In the early 1860s, A.H. Andrews, a Holbrook employee, set up his own globemaking company in Chicago. Since then, Chicago, home to Weber Costello, Rand McNally, Chicago Globe Makers and other companies, has become the leading center for commercial cartographic publishing and globe production in America.

Many collectors seek vintage terrestrial globes issued in limited numbers. Yet size and condition also affect their value. Those depicting a geographical discovery for the first time – or near its date of discovery, for example, are particularly desirable. So are globes featuring vivid, hand-colored, original maps bearing extensive, crisp detail, symbols and ornamentation – especially those by noted cartographers. A beautiful, original mount may also increase a vintage globe’s worth considerably.

Illuminated brass, glass and paper globe, 17in x 9½in, Paul Dupre-Lafon, circa 1927. Realized $17,000 + buyer’s premium in 2011. Image courtesy of Phillips and LiveAuctioneers

European globes were traditionally mounted on mahogany, walnut, cherry or rosewood bases following popular furniture styles and fashions. American globes were often mounted on turned wood, brass or cast-iron bases. Larger models, displayed in libraries or studies, sat securely atop pedestal floor mounts. Smaller ones, designed for table or desk use, were cradled within low footed bases. Most featured supportive horizontal bands representing the celestial horizon, as well as vertical meridian bands, indicating longitude.

Globes, to some, may all appear alike. Yet to enthusiasts, each, reflecting history, science and art at its time of creation, is a world unto itself.

Jasper52 maps auction Jan. 21 charts distant places

The 18th-century voyages and discoveries by European explorers in the South Pacific are chronicled in one of more than 100 antiquarian maps offered in an online auction that will be conducted by Jasper52 on Tuesday, Jan. 21.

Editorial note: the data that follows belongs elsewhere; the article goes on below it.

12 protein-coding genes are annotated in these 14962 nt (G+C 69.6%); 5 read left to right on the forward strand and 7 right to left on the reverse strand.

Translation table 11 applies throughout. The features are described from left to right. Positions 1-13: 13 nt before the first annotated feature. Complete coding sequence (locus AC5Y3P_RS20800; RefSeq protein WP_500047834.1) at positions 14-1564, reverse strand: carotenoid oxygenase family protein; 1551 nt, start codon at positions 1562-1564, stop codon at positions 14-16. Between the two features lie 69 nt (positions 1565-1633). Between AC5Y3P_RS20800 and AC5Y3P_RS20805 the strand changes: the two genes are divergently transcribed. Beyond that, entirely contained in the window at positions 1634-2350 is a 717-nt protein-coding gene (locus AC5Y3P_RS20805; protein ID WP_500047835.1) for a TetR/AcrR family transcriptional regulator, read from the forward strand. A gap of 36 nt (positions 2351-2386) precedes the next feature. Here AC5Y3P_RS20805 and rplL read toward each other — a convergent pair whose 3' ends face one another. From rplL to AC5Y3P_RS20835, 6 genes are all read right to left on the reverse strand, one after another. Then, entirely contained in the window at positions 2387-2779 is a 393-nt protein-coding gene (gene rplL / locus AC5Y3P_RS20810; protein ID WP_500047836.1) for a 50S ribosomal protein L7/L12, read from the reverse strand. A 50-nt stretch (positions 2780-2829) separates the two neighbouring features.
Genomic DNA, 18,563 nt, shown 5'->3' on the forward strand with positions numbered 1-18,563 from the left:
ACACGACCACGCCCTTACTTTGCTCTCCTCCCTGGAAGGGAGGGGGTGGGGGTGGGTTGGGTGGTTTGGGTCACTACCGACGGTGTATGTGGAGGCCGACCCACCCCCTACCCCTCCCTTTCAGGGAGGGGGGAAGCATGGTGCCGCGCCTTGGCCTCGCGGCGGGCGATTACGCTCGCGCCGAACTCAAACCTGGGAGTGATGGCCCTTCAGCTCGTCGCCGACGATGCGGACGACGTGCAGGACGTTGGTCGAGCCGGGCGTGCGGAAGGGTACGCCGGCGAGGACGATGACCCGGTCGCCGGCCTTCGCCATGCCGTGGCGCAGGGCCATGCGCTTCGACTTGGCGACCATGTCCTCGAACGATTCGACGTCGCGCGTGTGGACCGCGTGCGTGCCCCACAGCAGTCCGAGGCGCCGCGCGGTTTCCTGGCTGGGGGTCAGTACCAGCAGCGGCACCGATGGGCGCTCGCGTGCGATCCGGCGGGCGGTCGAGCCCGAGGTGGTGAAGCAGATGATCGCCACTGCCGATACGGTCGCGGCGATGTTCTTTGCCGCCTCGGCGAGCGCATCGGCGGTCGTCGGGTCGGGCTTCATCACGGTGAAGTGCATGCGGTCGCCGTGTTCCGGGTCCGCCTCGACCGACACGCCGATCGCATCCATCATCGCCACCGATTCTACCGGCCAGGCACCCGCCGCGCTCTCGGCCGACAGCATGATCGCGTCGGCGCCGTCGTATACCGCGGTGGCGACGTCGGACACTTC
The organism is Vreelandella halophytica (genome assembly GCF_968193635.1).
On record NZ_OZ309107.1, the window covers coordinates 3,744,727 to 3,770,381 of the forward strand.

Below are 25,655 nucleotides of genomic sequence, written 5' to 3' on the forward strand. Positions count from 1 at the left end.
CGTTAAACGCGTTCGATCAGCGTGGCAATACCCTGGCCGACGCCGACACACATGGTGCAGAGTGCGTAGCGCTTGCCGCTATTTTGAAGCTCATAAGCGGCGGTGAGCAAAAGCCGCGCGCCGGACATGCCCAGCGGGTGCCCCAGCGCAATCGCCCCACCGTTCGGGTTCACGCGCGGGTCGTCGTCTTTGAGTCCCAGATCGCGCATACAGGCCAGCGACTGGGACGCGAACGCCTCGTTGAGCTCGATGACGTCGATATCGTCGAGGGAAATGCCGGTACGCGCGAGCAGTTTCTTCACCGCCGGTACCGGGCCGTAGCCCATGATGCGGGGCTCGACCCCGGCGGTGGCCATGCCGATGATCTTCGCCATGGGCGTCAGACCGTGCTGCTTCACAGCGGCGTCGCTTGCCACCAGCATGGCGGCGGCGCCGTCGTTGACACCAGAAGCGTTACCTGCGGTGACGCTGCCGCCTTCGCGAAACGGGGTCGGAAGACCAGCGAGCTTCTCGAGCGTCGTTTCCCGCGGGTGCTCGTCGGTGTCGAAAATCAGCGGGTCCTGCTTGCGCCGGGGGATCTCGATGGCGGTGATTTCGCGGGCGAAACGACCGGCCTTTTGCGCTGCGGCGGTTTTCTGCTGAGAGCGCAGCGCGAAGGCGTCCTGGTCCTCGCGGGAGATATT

Italian map reflecting the discoveries made in the Southern Pacific Ocean between 1765 and 1769, by Antonio Zatta, G. Zuliani and G Pasquali, published in 1779, 13¼ x 17¼in. Estimate: $1,500-$2,000. Jasper52 image

View the auction here.

Learn more about the auction on Auction Central News.

Cruising with a premium antiquarian map auction July 16

Anchors away! Set sail for foreign ports with a Jasper52 online auction of antique and collectible maps and atlases that will launch Tuesday, July 16. The selection of more than 120 lots ranges from a 15th century map of the world that was published a year after Columbus’ first voyage to the New World to a humorous pictorial Wonderground Map of London Town of 1928.

World map dated 1493, woodblock engraving, 18in. x 25in., excellent condition. Estimate: $9,000-$11,000. Jasper52 image

View the auction here.

Learn more about the auction on Auction Central News.

Far corners of the globe found in antiquarian map sale May 15

Collectors can find their place in the world and even the solar system by viewing the Premium Antiquarian Maps auction that will be held by Jasper52 on Wednesday, May 15. More than 100 antique illustrated maps and views by some of the most significant cartographers of their times will cross the auction block.